Summary of Public Act 349 and Typical Responses

Michigan’s right-to-work law states that any individual employed by a “public employer” cannot be required to pay “any dues, fees, assessments, or other charges or expenses of any kind or amount.” Further, public sector employees cannot be required to contribute to a charity or other party “in lieu” of paying dues or fees.[7]

Under Public Act 349, public employees now have the option of opting out of their union altogether, for any reason. The law applies to any “agreement, contract, understanding, or practice” that took effect after March 28, 2013, or was “extended or renewed” after that date.[8]

In light of this law, most districts have completely removed any language pertaining to mandatory dues, “agency fees” or “service fees.” Forest Hills, a district just outside of Grand Rapids that employs about 670 teachers, previously required that all teachers “as a condition of employment,” pay union “dues or a service fee.”[9] In its new contract that took effect July 1, 2013, the Forest Hills district no longer includes any language that could be interpreted to require teachers to financially support a union as a condition of employment.[10]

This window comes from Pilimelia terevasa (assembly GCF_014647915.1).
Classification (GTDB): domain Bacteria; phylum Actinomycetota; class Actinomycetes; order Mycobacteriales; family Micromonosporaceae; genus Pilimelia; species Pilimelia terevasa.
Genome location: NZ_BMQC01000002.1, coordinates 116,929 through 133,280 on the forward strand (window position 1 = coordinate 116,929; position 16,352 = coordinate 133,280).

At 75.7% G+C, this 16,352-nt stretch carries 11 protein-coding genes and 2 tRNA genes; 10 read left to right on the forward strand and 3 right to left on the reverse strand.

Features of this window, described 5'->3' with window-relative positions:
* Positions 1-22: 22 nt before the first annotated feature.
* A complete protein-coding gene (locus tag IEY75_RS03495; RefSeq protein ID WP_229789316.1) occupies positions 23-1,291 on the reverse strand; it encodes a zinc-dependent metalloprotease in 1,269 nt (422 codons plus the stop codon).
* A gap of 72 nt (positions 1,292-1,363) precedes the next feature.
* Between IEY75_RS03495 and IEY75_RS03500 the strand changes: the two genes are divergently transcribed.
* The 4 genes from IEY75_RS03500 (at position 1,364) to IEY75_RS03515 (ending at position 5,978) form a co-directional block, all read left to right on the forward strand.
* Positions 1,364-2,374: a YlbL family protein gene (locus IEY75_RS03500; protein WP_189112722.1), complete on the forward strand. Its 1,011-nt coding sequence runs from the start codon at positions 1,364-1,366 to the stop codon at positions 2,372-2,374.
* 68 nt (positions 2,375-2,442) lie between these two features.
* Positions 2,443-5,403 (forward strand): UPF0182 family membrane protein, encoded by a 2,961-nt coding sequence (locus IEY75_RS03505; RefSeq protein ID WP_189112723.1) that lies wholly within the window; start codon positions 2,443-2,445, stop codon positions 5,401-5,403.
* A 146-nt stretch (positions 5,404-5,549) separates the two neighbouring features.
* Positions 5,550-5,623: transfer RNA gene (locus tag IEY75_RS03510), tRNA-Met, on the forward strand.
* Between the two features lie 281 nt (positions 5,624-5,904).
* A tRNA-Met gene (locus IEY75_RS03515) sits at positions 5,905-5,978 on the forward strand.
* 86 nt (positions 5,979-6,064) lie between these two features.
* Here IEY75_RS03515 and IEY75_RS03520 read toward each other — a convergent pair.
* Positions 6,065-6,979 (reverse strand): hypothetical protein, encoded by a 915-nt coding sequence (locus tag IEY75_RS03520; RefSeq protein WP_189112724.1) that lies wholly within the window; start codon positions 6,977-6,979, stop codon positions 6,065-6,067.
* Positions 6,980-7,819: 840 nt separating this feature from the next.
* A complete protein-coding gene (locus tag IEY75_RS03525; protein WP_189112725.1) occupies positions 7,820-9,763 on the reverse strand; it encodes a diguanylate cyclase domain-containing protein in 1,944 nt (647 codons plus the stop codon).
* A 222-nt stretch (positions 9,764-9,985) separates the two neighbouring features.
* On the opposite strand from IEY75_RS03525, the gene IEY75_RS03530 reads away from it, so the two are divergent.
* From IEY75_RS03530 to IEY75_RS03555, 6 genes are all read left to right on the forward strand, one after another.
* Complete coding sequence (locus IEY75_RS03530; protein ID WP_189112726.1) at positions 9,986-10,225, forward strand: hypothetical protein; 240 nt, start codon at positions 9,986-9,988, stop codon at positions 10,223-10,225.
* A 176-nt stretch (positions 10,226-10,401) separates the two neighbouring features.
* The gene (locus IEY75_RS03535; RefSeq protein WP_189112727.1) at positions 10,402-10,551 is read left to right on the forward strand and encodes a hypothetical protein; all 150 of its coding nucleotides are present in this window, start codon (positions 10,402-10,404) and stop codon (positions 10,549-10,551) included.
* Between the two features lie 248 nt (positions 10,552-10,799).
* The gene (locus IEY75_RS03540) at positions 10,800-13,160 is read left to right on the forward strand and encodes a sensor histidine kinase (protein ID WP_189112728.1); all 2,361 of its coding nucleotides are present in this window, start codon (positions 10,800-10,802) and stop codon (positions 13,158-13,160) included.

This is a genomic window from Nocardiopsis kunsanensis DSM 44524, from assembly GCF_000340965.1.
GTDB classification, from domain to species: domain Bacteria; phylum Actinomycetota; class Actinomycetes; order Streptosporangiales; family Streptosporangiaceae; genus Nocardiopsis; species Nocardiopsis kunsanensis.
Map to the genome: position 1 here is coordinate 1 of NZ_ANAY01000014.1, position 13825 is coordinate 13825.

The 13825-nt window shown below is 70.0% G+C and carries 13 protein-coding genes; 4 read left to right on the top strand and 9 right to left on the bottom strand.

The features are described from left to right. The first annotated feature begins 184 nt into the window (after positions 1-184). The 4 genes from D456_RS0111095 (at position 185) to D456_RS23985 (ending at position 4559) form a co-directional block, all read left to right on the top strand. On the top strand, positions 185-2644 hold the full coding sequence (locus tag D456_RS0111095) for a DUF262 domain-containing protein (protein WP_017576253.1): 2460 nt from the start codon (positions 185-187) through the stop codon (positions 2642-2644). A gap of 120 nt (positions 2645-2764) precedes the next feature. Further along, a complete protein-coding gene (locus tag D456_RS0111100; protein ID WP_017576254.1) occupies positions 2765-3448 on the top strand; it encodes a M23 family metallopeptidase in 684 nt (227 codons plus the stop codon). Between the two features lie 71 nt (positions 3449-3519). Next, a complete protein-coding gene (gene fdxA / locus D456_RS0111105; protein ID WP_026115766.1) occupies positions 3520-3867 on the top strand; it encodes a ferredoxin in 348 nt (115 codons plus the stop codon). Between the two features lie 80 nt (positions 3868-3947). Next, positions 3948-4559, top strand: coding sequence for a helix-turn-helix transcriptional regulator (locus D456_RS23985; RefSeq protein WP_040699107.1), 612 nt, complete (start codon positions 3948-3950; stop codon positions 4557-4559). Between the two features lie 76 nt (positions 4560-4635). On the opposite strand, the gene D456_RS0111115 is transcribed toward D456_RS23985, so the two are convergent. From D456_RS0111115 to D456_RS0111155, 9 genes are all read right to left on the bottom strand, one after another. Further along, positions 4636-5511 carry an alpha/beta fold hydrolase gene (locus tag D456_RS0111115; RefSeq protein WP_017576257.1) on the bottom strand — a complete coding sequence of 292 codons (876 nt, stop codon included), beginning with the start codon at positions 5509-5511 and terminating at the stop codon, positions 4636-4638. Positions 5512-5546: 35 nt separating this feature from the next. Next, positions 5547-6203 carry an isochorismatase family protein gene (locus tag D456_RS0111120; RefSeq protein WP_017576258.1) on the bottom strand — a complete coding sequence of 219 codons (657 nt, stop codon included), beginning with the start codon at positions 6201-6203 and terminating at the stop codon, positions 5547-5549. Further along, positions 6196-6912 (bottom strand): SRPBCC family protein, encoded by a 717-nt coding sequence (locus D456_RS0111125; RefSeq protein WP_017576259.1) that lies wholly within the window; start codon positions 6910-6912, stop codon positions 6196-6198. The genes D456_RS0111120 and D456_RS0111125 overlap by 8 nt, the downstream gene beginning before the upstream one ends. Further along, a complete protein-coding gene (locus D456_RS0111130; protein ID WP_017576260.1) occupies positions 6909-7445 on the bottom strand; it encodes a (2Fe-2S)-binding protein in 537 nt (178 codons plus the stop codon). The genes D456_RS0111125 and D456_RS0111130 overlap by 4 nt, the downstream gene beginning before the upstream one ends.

The Tecumseh school district, a small school district in southeast Michigan, responded similarly. Prior to 2013, the district’s contract stated that union dues or agency fees would be automatically deducted from a teacher’s paycheck and remitted to the union if teachers did not make these payments themselves.[11] In Tecumseh’s new collective bargaining agreement, which took effect on Sept. 23, 2013, dues and agency fees are no longer mentioned.[12]

This survey found that more than 75 percent of Michigan school districts with contracts that took effect after March 28, 2013, removed mandatory dues language, similar to Forest Hills and Tecumseh.